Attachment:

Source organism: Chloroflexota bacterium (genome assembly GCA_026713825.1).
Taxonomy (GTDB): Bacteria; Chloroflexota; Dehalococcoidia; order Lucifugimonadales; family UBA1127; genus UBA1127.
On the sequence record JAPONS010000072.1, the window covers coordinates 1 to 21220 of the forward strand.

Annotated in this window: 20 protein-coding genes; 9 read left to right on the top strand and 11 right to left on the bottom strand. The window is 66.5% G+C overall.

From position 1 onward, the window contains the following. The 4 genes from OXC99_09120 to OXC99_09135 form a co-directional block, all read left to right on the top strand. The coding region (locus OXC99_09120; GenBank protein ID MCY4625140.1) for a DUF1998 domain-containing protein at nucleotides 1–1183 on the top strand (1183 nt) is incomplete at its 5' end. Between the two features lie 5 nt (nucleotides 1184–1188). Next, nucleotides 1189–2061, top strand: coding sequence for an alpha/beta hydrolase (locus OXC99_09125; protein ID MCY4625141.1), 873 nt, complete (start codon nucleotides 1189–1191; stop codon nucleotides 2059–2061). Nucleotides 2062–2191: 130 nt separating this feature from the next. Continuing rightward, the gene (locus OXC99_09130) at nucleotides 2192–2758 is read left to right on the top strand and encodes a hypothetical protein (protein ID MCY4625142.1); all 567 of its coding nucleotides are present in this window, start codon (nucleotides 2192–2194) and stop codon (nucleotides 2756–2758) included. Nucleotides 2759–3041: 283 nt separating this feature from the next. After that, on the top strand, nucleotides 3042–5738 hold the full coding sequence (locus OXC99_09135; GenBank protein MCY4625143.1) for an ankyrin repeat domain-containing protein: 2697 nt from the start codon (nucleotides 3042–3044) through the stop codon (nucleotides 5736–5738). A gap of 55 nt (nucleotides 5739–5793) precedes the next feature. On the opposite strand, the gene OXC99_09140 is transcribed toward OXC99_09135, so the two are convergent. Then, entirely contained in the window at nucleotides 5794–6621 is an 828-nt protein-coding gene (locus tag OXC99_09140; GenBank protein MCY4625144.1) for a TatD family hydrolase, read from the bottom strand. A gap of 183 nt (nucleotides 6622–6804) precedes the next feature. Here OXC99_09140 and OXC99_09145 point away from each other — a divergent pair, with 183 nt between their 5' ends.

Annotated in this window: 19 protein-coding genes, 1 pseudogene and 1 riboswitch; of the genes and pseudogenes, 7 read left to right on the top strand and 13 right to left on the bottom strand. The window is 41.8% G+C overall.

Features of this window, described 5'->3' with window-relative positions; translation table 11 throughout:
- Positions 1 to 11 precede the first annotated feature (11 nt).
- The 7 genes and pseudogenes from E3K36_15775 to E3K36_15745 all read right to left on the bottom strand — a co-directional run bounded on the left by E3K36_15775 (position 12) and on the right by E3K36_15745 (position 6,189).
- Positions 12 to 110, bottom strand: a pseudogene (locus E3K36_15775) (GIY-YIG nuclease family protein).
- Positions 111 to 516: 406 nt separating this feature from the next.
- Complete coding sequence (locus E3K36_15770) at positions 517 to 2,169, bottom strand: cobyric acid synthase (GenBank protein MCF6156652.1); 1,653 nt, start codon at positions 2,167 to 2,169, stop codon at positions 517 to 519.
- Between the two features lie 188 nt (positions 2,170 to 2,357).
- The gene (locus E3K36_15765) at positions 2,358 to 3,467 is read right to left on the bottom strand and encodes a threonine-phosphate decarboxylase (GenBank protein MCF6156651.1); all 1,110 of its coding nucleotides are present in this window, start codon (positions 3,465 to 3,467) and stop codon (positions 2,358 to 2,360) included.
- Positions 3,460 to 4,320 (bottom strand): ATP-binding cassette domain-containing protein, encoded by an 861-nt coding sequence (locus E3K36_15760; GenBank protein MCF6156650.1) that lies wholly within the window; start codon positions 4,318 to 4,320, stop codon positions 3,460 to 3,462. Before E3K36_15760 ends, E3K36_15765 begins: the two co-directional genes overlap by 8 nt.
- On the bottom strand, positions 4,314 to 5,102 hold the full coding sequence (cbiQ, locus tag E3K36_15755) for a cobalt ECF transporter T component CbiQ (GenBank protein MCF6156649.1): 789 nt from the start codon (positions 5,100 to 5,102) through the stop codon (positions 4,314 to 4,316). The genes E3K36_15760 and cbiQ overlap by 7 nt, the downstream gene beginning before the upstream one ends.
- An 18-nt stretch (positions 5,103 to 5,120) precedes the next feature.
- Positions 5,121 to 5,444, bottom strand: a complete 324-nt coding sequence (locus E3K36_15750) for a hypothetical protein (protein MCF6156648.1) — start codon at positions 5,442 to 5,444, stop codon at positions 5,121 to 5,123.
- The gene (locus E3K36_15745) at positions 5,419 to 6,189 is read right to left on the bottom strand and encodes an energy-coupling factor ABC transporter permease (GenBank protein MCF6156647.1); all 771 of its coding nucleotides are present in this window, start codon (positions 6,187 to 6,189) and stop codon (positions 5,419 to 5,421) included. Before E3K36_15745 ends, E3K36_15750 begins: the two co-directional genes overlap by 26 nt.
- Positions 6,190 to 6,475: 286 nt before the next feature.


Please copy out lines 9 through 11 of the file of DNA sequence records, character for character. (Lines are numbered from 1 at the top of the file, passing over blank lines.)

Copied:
- The 7 genes and pseudogenes from E3K36_15775 to E3K36_15745 all read right to left on the bottom strand — a co-directional run bounded on the left by E3K36_15775 (position 12) and on the right by E3K36_15745 (position 6,189).
- Positions 12 to 110, bottom strand: a pseudogene (locus E3K36_15775) (GIY-YIG nuclease family protein).
- Positions 111 to 516: 406 nt separating this feature from the next.